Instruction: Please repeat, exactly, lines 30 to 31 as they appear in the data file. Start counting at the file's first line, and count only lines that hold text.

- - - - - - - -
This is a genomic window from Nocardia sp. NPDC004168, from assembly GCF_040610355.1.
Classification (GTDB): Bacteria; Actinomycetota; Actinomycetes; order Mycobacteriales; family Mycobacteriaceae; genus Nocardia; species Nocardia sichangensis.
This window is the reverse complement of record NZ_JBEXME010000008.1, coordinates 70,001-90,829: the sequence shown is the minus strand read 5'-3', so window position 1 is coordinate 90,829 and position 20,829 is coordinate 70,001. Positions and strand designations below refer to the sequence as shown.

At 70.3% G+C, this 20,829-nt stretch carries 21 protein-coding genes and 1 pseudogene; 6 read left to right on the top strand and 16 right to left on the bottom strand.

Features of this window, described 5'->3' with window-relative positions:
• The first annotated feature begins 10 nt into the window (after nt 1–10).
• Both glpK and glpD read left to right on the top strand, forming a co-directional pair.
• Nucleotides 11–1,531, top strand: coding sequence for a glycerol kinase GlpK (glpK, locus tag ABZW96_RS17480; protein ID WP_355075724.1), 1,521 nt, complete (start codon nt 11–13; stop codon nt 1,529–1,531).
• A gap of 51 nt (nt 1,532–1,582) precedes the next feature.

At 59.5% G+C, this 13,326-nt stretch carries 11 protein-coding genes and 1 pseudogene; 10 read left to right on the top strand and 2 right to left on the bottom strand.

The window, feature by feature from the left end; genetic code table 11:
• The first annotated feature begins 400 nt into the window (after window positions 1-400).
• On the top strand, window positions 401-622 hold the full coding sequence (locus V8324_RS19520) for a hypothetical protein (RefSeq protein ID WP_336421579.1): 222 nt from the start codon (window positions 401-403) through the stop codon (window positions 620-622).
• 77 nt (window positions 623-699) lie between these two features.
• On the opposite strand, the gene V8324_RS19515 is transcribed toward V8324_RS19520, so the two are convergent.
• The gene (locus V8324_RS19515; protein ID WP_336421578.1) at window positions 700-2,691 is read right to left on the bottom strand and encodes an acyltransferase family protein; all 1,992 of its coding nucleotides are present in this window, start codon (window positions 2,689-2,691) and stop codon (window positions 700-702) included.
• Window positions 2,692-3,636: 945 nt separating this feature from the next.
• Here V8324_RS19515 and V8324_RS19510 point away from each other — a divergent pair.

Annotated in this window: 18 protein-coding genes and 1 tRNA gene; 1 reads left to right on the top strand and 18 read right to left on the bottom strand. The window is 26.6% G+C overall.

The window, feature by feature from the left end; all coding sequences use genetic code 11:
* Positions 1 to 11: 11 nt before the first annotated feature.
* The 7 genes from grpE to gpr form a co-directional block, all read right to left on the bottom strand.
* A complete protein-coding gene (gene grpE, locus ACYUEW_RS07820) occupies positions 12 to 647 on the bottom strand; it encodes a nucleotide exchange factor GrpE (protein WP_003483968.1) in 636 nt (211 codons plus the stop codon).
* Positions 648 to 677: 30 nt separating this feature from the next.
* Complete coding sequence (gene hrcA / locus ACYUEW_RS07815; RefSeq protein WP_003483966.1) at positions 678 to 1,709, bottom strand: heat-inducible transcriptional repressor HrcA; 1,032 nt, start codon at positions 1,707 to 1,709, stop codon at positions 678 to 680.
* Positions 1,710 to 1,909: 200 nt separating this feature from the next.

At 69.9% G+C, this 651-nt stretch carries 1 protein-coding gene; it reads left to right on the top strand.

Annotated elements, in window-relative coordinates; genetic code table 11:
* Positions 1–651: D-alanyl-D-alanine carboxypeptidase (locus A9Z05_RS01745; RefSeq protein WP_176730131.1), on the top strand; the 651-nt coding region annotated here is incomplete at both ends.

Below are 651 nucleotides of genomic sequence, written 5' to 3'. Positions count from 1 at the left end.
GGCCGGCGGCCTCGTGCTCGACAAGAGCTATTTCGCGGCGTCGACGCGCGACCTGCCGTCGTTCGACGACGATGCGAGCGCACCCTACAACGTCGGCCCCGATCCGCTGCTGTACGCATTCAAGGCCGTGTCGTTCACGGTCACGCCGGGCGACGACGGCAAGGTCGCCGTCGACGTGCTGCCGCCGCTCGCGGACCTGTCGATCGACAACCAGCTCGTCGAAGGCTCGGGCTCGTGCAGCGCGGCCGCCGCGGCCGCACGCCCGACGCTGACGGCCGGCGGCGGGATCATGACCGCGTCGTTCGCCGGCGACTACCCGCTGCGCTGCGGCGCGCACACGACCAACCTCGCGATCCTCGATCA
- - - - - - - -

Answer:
Below are 651 nucleotides of genomic sequence, written 5' to 3'. Positions count from 1 at the left end.
GGCCGGCGGCCTCGTGCTCGACAAGAGCTATTTCGCGGCGTCGACGCGCGACCTGCCGTCGTTCGACGACGATGCGAGCGCACCCTACAACGTCGGCCCCGATCCGCTGCTGTACGCATTCAAGGCCGTGTCGTTCACGGTCACGCCGGGCGACGACGGCAAGGTCGCCGTCGACGTGCTGCCGCCGCTCGCGGACCTGTCGATCGACAACCAGCTCGTCGAAGGCTCGGGCTCGTGCAGCGCGGCCGCCGCGGCCGCACGCCCGACGCTGACGGCCGGCGGCGGGATCATGACCGCGTCGTTCGCCGGCGACTACCCGCTGCGCTGCGGCGCGCACACGACCAACCTCGCGATCCTCGATCA